Having seized the throne, Vortigern would find the rule of the kingdom was far from an easy task. In the north, Picts and Scots made frequent raids into his realm, but there was also another impending and growing threat that he feared. As the years passed by, he was aware of the maturing and coming of age of the royal brothers. He received reports of the building of a vast fleet and the mustering of a great army, and his spies confirmed his fears that they were intent on taking back their rightful inheritance. Taking stock of the situation, he found he was desperately short of men at arms to defend the kingdom.

Hengist of Kent by John Speed [Public domain], via Wikimedia Commons [Source]

Hengist and Horsa

While Aurelius and Uther had been growing up in Armorica, the kingdom of the Britons had faced many threats from the neighbouring Picts and Scots, who frequently raided the borders and made encroachments further into his kingdom. To deal with these invasions, he employed Saxon and other Germanic mercenaries to fight for him. To begin with, this worked well. The Saxons, led by two brothers named Hengist and Horsa, were fierce warriors and defeated the Picts and Scots whenever they encountered them.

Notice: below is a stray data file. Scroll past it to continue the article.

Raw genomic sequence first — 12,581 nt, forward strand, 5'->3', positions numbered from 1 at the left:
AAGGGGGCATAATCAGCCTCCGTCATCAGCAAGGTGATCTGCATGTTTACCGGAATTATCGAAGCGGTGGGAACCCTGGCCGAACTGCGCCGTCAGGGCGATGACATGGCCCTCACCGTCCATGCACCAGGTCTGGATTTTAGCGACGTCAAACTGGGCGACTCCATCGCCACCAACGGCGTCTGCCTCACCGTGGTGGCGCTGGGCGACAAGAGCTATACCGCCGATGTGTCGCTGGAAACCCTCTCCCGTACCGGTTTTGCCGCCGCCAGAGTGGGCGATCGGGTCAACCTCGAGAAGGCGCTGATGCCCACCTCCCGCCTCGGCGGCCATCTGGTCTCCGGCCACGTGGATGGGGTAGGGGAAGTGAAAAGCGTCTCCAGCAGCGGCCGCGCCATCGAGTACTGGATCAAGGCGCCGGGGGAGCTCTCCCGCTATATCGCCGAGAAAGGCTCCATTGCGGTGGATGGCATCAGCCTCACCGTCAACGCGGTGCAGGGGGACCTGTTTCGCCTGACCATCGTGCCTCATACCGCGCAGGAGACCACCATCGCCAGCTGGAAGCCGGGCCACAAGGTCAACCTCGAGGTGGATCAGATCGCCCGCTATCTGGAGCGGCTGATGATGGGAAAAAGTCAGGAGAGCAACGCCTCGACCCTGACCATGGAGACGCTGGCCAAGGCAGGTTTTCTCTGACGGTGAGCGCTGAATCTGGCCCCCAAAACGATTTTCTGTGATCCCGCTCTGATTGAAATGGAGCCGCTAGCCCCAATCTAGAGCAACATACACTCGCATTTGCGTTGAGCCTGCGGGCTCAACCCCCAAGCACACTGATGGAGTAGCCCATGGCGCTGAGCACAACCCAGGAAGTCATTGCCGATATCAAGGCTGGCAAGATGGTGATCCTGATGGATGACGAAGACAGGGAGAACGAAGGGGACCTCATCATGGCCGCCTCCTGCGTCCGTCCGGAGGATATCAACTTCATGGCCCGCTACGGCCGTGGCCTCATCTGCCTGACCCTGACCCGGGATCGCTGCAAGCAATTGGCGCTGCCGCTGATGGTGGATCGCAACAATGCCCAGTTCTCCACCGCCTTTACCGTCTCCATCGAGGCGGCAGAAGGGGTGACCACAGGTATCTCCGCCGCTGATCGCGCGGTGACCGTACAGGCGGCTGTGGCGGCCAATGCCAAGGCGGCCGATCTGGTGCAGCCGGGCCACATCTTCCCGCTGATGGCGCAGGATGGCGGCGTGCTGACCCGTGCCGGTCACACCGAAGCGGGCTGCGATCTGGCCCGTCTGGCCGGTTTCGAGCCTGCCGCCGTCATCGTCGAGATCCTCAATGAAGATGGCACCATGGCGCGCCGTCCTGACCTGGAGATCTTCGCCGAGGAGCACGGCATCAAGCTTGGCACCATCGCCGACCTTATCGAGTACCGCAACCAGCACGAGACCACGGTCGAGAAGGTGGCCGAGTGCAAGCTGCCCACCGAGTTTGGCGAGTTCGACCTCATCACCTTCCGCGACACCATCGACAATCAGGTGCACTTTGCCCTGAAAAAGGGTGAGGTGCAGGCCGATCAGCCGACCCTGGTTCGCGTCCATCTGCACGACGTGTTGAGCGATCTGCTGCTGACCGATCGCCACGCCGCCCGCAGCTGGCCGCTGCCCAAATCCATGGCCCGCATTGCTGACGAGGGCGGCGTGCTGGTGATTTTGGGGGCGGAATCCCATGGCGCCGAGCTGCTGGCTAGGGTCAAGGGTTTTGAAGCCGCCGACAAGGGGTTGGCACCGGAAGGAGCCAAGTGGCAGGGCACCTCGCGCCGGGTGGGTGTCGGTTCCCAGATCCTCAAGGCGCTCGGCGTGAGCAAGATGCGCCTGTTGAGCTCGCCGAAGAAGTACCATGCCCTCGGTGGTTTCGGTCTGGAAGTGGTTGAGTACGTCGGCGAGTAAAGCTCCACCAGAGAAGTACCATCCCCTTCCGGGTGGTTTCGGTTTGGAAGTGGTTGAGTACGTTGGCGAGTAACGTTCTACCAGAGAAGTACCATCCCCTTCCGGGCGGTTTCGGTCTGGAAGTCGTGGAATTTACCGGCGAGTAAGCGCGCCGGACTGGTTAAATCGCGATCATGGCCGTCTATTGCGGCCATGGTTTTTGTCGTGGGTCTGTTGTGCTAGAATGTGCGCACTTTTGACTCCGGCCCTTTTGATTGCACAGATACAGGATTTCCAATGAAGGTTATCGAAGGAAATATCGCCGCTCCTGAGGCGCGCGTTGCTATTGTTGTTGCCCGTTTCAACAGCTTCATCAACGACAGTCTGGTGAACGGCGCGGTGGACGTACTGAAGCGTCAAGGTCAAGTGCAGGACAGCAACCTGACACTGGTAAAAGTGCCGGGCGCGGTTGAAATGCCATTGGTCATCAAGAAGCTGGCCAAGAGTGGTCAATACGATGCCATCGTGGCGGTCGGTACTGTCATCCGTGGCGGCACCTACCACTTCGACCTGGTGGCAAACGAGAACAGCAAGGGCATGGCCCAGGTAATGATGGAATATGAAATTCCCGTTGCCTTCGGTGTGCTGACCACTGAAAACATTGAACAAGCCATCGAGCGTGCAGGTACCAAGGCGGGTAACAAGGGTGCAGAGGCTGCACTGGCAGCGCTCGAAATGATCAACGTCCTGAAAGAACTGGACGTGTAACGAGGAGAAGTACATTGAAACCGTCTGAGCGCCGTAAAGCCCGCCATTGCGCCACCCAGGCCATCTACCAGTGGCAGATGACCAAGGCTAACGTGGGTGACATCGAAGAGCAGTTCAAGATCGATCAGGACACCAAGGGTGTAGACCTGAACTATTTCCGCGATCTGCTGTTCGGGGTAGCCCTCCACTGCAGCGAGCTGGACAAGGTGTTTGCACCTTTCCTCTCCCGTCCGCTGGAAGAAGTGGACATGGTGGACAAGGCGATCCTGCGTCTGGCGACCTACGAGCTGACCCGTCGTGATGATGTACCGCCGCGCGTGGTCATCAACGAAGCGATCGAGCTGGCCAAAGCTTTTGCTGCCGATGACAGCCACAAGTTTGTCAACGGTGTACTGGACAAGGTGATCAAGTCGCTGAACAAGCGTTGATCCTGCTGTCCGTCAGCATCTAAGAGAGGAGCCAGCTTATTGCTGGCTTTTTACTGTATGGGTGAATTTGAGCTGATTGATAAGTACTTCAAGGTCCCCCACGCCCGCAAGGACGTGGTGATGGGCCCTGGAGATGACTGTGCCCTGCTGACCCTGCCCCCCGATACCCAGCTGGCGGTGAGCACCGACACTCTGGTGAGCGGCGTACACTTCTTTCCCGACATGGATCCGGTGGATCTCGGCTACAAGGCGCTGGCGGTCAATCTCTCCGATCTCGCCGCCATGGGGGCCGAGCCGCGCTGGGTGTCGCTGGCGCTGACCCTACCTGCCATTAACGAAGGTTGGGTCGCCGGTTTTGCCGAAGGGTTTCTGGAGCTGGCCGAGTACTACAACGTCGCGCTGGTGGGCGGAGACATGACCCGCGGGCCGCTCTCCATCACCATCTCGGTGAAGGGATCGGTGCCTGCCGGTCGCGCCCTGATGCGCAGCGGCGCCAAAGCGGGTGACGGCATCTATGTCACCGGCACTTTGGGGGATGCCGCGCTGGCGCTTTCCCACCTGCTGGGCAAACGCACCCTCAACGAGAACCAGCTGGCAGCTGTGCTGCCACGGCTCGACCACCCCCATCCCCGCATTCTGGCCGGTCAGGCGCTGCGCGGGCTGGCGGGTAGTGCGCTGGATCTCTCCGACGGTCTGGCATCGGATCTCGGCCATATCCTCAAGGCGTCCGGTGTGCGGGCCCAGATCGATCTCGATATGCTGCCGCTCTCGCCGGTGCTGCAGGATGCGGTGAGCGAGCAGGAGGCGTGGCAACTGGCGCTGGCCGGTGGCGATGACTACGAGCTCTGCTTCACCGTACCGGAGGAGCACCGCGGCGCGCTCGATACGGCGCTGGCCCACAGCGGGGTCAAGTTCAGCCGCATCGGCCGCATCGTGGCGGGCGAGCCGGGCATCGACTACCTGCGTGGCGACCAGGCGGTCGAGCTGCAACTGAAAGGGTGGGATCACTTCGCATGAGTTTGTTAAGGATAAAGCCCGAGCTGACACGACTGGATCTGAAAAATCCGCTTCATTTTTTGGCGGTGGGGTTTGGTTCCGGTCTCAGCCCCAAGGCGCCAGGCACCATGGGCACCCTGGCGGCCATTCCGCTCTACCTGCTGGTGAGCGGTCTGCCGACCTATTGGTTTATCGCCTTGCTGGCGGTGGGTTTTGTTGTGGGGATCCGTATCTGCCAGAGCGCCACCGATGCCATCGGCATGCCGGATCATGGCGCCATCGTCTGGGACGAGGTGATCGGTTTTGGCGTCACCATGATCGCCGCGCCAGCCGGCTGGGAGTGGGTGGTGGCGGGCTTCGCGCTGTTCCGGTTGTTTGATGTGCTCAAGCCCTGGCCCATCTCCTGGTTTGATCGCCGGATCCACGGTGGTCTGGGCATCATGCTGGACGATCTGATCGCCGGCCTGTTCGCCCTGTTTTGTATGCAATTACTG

Hengist asked permission of Vortigern to bring more of his countrymen from Germany to help fight Britain’s enemies. Vortigern was pleased with the success of the Saxons and readily agreed, allowing Hengist to send to Germany for more warriors. Next, Hengist asked for a small portion of land where he could build a stronghold for him and his people. All he asked for was a site of a size to be encircled by a leather thong from the hide of a bull. Again Vortigern granted his request. Taking the hide of a bull, Hengist made a thin thong from the whole of it, sufficiently long enough to completely encircle a site of his choosing. There he built his stronghold, which became known as Kaercorrei to the Britons and Thancastre, or Thong Castle to the Saxons. Hengist was quietly pleased with what had been granted and asked Vortigern for permission to bring in more Saxon warriors which was also granted.